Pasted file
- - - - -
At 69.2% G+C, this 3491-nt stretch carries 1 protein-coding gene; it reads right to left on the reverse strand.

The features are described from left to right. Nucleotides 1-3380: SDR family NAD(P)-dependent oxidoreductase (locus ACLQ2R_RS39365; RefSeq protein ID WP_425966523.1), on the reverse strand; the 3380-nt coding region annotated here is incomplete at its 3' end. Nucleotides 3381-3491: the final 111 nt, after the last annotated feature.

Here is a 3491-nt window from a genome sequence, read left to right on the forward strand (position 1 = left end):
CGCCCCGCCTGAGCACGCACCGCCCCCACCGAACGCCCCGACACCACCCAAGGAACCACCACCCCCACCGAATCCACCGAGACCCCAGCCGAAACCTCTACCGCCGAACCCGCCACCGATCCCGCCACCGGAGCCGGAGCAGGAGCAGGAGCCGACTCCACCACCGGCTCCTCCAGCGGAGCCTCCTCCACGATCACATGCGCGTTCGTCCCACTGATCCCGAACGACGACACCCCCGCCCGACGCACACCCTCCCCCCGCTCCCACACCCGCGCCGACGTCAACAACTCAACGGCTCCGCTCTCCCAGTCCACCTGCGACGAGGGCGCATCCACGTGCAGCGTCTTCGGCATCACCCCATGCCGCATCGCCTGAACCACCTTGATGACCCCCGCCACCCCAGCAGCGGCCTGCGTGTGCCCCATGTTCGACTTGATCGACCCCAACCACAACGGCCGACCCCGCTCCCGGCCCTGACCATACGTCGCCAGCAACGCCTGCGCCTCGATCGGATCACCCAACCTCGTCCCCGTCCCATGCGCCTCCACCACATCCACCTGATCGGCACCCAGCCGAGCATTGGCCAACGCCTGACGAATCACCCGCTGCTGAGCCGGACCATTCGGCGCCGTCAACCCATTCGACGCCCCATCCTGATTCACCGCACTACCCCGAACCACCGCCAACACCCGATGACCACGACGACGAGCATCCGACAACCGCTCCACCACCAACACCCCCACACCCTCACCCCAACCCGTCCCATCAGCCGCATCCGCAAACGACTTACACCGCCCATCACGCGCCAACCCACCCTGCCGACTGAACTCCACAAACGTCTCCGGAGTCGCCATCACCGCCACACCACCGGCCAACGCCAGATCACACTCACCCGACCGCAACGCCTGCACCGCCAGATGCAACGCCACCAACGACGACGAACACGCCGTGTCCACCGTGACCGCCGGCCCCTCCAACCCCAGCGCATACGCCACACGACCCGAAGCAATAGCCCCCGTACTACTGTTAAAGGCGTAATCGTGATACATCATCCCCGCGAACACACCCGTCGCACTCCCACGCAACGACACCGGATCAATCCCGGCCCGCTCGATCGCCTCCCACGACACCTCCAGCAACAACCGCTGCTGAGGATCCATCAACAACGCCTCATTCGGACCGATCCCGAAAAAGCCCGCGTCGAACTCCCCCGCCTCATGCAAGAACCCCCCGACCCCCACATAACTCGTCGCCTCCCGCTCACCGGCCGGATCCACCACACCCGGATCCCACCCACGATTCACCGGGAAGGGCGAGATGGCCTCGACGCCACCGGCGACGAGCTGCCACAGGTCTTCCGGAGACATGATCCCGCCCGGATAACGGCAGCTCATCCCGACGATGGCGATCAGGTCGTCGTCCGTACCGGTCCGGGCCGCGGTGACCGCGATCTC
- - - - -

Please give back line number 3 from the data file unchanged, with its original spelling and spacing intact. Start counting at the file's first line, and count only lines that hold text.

Here is a 3491-nt window from a genome sequence, read left to right on the forward strand (position 1 = left end):